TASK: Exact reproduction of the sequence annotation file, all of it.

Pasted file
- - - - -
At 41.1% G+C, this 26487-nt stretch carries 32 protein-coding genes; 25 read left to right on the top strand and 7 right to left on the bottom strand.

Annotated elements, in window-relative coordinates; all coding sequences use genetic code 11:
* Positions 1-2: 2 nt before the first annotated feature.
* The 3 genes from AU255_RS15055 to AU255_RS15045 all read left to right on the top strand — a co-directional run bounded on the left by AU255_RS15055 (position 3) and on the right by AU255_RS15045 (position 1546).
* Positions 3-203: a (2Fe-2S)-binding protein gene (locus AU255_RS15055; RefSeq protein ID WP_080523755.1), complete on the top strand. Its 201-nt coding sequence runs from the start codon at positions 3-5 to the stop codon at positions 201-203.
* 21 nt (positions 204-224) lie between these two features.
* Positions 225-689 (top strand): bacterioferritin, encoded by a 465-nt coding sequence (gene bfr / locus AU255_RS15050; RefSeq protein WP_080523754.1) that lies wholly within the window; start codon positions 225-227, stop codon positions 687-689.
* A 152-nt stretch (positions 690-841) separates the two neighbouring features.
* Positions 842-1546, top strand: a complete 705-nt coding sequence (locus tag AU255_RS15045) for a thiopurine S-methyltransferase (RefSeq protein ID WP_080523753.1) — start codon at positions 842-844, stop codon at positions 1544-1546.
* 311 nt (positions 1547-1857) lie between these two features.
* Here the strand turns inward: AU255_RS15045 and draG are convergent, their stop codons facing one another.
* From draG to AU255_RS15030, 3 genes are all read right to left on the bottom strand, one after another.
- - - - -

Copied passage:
At 41.1% G+C, this 26487-nt stretch carries 32 protein-coding genes; 25 read left to right on the top strand and 7 right to left on the bottom strand.

Annotated elements, in window-relative coordinates; all coding sequences use genetic code 11:
* Positions 1-2: 2 nt before the first annotated feature.
* The 3 genes from AU255_RS15055 to AU255_RS15045 all read left to right on the top strand — a co-directional run bounded on the left by AU255_RS15055 (position 3) and on the right by AU255_RS15045 (position 1546).
* Positions 3-203: a (2Fe-2S)-binding protein gene (locus AU255_RS15055; RefSeq protein ID WP_080523755.1), complete on the top strand. Its 201-nt coding sequence runs from the start codon at positions 3-5 to the stop codon at positions 201-203.
* 21 nt (positions 204-224) lie between these two features.
* Positions 225-689 (top strand): bacterioferritin, encoded by a 465-nt coding sequence (gene bfr / locus AU255_RS15050; RefSeq protein WP_080523754.1) that lies wholly within the window; start codon positions 225-227, stop codon positions 687-689.
* A 152-nt stretch (positions 690-841) separates the two neighbouring features.
* Positions 842-1546, top strand: a complete 705-nt coding sequence (locus tag AU255_RS15045) for a thiopurine S-methyltransferase (RefSeq protein ID WP_080523753.1) — start codon at positions 842-844, stop codon at positions 1544-1546.
* 311 nt (positions 1547-1857) lie between these two features.
* Here the strand turns inward: AU255_RS15045 and draG are convergent, their stop codons facing one another.
* From draG to AU255_RS15030, 3 genes are all read right to left on the bottom strand, one after another.